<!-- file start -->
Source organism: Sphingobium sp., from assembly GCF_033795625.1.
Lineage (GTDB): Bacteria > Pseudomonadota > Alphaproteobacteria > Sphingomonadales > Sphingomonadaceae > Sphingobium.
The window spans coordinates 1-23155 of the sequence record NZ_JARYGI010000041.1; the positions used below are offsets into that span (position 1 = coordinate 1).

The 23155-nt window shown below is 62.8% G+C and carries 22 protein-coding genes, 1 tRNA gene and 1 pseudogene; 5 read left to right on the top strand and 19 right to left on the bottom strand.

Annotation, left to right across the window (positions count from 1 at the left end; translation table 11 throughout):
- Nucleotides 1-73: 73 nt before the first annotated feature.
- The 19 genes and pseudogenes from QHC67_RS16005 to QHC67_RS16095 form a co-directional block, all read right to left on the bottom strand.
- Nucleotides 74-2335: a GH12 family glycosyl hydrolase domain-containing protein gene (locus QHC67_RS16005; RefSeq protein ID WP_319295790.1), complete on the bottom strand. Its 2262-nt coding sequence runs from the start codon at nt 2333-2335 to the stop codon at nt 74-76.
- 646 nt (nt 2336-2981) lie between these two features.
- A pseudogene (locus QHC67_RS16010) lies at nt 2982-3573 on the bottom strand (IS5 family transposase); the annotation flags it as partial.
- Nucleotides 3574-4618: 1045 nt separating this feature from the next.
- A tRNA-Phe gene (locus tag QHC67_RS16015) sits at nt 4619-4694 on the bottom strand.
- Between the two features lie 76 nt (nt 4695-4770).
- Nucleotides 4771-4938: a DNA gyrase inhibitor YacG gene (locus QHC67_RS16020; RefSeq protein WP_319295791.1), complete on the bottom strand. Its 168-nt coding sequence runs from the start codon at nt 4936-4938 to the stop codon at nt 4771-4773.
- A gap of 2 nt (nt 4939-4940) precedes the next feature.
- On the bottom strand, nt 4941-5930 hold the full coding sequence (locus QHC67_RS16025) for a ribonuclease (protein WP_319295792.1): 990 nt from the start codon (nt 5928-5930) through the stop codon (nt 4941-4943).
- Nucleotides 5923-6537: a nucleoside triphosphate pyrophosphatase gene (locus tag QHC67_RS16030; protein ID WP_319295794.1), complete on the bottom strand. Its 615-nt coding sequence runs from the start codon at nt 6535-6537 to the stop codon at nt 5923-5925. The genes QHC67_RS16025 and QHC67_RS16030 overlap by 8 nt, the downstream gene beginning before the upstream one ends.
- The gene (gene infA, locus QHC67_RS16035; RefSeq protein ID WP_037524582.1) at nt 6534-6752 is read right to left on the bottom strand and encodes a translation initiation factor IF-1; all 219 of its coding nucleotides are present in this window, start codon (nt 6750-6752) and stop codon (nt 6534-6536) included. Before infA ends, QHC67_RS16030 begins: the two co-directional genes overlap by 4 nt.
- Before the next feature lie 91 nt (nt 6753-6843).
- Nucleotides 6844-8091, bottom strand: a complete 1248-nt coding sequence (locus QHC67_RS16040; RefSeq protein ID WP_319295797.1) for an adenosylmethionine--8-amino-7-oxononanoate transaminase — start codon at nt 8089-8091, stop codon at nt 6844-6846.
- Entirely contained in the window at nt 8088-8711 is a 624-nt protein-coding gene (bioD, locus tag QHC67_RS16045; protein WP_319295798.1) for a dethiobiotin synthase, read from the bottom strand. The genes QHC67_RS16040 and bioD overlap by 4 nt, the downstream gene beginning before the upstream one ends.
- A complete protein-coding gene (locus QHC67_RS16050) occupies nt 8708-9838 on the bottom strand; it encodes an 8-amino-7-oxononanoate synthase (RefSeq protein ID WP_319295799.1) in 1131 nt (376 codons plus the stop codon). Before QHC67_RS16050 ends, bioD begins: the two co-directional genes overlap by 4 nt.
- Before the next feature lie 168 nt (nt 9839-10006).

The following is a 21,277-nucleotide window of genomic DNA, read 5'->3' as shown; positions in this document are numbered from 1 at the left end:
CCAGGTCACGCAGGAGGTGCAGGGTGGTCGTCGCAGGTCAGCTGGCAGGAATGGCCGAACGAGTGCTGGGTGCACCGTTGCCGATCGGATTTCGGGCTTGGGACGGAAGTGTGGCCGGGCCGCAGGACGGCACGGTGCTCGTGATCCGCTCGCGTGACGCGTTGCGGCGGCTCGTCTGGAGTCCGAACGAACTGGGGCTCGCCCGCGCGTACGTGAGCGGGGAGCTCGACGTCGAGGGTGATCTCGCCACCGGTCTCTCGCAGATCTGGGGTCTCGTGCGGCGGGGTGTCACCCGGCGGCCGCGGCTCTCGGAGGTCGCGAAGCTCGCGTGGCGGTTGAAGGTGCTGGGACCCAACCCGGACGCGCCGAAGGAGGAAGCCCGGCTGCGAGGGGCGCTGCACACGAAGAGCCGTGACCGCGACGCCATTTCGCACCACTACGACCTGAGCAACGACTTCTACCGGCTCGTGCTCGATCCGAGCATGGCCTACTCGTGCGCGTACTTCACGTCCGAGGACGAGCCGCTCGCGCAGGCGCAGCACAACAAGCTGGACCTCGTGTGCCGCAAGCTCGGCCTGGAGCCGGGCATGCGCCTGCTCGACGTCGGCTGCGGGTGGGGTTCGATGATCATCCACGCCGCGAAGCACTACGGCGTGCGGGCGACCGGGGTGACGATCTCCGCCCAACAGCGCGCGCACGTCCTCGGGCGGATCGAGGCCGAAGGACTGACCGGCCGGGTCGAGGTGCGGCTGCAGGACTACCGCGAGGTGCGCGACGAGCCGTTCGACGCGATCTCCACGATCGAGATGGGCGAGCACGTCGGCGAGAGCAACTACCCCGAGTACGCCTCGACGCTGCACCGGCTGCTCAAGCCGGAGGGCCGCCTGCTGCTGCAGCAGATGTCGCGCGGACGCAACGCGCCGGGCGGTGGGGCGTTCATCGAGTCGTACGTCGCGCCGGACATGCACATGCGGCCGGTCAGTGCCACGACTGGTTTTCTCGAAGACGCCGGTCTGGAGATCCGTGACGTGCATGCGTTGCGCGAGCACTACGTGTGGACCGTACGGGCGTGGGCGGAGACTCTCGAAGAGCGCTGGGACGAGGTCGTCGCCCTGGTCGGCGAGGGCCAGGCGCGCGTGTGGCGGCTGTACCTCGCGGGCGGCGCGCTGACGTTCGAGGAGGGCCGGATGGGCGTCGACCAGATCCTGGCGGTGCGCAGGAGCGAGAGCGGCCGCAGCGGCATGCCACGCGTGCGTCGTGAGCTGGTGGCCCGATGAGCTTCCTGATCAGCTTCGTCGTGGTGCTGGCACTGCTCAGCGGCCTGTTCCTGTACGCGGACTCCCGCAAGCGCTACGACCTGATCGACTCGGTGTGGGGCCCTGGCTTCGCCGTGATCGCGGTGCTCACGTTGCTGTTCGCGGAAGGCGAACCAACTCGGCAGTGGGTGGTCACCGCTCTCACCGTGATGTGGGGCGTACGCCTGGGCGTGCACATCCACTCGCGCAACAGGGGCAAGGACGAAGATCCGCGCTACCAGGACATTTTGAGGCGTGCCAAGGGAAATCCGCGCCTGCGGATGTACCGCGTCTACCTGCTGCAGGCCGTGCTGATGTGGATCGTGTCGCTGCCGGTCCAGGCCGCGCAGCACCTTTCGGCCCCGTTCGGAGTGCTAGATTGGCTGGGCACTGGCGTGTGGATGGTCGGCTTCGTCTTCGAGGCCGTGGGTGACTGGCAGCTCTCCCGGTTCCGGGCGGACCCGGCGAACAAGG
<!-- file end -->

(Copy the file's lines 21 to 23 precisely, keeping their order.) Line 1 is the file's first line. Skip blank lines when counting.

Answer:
- Entirely contained in the window at nt 8088-8711 is a 624-nt protein-coding gene (bioD, locus tag QHC67_RS16045; protein WP_319295798.1) for a dethiobiotin synthase, read from the bottom strand. The genes QHC67_RS16040 and bioD overlap by 4 nt, the downstream gene beginning before the upstream one ends.
- A complete protein-coding gene (locus QHC67_RS16050) occupies nt 8708-9838 on the bottom strand; it encodes an 8-amino-7-oxononanoate synthase (RefSeq protein ID WP_319295799.1) in 1131 nt (376 codons plus the stop codon). Before QHC67_RS16050 ends, bioD begins: the two co-directional genes overlap by 4 nt.
- Before the next feature lie 168 nt (nt 9839-10006).